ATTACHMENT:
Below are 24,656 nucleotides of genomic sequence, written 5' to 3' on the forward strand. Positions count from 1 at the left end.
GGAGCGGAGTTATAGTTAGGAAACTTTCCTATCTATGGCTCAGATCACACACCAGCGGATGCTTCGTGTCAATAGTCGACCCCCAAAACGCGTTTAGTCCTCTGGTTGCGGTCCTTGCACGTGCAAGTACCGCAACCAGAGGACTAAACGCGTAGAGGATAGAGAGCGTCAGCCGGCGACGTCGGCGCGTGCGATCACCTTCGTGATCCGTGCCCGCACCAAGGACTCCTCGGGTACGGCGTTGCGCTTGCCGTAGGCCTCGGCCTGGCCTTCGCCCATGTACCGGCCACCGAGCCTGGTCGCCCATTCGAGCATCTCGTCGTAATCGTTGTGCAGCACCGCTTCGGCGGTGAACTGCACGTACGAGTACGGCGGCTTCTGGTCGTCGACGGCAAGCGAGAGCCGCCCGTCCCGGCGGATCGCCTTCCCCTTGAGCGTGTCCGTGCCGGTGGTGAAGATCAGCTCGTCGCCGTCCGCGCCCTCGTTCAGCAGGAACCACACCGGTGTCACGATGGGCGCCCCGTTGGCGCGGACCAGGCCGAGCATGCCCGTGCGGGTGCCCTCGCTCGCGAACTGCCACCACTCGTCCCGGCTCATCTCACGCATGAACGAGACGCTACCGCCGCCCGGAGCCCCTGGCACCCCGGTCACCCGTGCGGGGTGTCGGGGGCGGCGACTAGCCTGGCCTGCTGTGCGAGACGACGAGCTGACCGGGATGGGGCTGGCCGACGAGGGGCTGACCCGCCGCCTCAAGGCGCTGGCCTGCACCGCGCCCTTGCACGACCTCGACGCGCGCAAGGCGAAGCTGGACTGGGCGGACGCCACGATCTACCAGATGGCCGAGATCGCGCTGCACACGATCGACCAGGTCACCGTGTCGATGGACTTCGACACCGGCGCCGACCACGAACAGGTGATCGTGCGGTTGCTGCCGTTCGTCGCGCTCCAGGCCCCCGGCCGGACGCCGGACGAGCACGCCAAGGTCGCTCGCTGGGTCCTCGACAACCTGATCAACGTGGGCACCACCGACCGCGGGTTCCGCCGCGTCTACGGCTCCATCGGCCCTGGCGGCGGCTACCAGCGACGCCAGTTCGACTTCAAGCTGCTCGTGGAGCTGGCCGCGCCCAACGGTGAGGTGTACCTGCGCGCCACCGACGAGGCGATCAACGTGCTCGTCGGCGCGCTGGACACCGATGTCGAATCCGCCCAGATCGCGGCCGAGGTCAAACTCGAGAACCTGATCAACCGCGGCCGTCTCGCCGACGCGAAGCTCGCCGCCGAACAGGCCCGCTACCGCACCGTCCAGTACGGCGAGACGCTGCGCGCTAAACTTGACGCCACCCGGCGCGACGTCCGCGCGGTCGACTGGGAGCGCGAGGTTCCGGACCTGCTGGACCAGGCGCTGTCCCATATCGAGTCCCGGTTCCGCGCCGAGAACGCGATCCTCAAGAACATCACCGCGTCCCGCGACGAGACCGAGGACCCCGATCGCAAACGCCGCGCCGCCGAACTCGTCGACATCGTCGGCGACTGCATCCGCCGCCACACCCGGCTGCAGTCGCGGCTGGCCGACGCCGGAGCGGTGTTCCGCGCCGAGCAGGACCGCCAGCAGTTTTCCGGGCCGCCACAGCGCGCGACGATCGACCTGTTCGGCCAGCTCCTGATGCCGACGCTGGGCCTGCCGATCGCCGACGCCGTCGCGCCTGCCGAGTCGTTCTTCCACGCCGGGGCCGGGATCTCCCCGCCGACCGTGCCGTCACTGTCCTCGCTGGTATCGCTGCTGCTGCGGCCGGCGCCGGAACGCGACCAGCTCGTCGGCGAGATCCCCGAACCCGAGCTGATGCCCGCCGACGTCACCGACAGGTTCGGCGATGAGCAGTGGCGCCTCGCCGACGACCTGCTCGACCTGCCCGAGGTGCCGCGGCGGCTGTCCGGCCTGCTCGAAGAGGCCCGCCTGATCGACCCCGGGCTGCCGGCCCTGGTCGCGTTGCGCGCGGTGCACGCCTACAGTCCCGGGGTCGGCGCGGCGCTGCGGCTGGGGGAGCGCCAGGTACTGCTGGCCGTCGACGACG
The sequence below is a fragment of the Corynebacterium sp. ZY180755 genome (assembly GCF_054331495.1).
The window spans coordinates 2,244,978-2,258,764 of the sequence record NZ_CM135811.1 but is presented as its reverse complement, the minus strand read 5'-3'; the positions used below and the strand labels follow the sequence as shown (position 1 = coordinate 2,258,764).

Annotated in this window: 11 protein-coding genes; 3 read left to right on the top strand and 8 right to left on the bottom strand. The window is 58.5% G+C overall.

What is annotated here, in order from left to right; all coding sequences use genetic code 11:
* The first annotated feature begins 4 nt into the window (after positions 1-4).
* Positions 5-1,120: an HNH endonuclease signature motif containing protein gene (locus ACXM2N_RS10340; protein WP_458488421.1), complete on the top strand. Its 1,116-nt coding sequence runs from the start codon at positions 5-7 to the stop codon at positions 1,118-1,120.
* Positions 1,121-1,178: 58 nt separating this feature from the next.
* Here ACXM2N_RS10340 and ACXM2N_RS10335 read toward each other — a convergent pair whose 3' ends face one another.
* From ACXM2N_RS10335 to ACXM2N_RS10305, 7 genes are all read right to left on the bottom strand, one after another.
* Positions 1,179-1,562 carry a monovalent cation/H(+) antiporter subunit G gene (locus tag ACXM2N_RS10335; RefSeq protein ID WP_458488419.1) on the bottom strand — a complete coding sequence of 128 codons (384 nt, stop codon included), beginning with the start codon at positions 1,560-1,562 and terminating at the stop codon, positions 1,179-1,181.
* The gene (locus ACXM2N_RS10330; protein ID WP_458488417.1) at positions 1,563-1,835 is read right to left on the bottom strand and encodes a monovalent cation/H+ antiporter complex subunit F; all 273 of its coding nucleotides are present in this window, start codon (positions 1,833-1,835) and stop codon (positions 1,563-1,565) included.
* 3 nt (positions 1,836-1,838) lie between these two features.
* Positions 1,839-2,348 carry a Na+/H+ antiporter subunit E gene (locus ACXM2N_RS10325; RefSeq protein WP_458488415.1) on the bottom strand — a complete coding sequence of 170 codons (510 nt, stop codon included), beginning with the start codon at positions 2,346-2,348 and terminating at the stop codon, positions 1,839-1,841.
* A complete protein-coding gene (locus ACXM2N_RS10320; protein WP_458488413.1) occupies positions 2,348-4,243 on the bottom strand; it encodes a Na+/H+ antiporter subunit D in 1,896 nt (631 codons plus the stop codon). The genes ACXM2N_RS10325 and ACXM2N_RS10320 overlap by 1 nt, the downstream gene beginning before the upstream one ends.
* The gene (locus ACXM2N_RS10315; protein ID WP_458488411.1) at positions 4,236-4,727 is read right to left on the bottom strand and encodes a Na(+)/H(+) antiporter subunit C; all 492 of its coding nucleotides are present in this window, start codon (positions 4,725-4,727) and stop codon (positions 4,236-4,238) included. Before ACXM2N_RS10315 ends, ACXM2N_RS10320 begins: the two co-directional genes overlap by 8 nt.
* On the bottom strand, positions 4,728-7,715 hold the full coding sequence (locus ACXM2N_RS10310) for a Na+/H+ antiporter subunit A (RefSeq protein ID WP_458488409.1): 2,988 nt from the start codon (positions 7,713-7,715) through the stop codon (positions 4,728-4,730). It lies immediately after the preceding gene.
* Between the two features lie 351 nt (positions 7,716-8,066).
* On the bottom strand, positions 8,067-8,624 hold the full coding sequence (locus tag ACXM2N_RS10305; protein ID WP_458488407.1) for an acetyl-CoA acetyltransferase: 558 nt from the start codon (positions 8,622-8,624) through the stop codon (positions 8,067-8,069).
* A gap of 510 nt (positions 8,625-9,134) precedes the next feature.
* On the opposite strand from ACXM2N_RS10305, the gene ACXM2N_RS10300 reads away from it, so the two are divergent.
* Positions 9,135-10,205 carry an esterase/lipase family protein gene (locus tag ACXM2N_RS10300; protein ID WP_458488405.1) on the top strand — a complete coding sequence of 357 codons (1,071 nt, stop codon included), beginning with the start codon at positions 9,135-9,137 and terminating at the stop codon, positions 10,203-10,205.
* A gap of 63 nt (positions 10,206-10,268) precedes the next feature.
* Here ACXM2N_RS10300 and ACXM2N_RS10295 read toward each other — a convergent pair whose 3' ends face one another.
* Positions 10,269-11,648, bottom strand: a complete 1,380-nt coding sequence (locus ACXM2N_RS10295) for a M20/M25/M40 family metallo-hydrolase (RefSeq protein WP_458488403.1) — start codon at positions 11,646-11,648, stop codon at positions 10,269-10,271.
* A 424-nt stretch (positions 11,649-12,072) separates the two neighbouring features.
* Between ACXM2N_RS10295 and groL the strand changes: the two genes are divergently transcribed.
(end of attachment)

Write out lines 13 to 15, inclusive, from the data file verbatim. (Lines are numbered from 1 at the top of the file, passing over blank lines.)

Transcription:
* The gene (locus ACXM2N_RS10330; protein ID WP_458488417.1) at positions 1,563-1,835 is read right to left on the bottom strand and encodes a monovalent cation/H+ antiporter complex subunit F; all 273 of its coding nucleotides are present in this window, start codon (positions 1,833-1,835) and stop codon (positions 1,563-1,565) included.
* 3 nt (positions 1,836-1,838) lie between these two features.
* Positions 1,839-2,348 carry a Na+/H+ antiporter subunit E gene (locus ACXM2N_RS10325; RefSeq protein WP_458488415.1) on the bottom strand — a complete coding sequence of 170 codons (510 nt, stop codon included), beginning with the start codon at positions 2,346-2,348 and terminating at the stop codon, positions 1,839-1,841.